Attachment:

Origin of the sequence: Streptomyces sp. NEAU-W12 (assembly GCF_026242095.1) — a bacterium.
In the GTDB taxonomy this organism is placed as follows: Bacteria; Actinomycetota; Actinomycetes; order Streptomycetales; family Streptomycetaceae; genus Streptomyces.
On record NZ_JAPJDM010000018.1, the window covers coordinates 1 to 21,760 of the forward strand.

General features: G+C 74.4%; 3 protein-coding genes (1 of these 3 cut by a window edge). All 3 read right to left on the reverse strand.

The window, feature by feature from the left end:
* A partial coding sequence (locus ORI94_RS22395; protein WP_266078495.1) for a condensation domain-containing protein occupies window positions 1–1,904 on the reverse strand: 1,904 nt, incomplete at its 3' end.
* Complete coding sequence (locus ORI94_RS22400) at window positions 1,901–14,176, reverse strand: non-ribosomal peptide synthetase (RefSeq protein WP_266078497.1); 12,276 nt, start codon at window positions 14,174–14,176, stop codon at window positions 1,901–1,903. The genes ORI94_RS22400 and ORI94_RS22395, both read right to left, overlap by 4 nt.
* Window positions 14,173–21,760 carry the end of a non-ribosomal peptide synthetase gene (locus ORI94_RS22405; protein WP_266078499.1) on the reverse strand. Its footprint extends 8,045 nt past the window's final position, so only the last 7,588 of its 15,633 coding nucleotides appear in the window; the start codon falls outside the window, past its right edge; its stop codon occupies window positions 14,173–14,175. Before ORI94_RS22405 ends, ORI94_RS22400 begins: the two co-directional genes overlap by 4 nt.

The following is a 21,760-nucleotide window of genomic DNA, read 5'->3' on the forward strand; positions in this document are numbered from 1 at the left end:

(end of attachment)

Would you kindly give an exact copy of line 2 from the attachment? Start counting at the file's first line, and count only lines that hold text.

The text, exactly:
In the GTDB taxonomy this organism is placed as follows: Bacteria; Actinomycetota; Actinomycetes; order Streptomycetales; family Streptomycetaceae; genus Streptomyces.